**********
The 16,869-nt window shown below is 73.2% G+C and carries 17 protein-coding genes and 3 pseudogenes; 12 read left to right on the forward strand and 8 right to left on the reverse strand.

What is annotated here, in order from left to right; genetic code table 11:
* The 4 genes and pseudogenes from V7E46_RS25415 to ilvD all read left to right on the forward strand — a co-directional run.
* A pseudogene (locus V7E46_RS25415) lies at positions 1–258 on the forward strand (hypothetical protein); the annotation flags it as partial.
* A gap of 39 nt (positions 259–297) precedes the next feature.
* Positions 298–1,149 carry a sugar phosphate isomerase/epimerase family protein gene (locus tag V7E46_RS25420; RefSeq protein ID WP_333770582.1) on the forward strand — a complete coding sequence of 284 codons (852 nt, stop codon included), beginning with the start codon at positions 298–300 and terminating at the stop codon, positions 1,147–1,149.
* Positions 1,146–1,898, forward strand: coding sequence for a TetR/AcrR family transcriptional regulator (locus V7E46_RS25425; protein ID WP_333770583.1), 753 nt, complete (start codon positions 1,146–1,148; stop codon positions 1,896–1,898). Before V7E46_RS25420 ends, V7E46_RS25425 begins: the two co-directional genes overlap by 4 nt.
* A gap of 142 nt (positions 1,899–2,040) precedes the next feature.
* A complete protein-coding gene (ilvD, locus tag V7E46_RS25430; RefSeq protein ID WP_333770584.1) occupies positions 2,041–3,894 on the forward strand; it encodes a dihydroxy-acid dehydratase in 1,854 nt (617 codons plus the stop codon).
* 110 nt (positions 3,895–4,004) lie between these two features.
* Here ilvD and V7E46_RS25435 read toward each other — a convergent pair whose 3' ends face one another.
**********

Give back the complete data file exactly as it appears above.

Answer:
The 16,869-nt window shown below is 73.2% G+C and carries 17 protein-coding genes and 3 pseudogenes; 12 read left to right on the forward strand and 8 right to left on the reverse strand.

What is annotated here, in order from left to right; genetic code table 11:
* The 4 genes and pseudogenes from V7E46_RS25415 to ilvD all read left to right on the forward strand — a co-directional run.
* A pseudogene (locus V7E46_RS25415) lies at positions 1–258 on the forward strand (hypothetical protein); the annotation flags it as partial.
* A gap of 39 nt (positions 259–297) precedes the next feature.
* Positions 298–1,149 carry a sugar phosphate isomerase/epimerase family protein gene (locus tag V7E46_RS25420; RefSeq protein ID WP_333770582.1) on the forward strand — a complete coding sequence of 284 codons (852 nt, stop codon included), beginning with the start codon at positions 298–300 and terminating at the stop codon, positions 1,147–1,149.
* Positions 1,146–1,898, forward strand: coding sequence for a TetR/AcrR family transcriptional regulator (locus V7E46_RS25425; protein ID WP_333770583.1), 753 nt, complete (start codon positions 1,146–1,148; stop codon positions 1,896–1,898). Before V7E46_RS25420 ends, V7E46_RS25425 begins: the two co-directional genes overlap by 4 nt.
* A gap of 142 nt (positions 1,899–2,040) precedes the next feature.
* A complete protein-coding gene (ilvD, locus tag V7E46_RS25430; RefSeq protein ID WP_333770584.1) occupies positions 2,041–3,894 on the forward strand; it encodes a dihydroxy-acid dehydratase in 1,854 nt (617 codons plus the stop codon).
* 110 nt (positions 3,895–4,004) lie between these two features.
* Here ilvD and V7E46_RS25435 read toward each other — a convergent pair whose 3' ends face one another.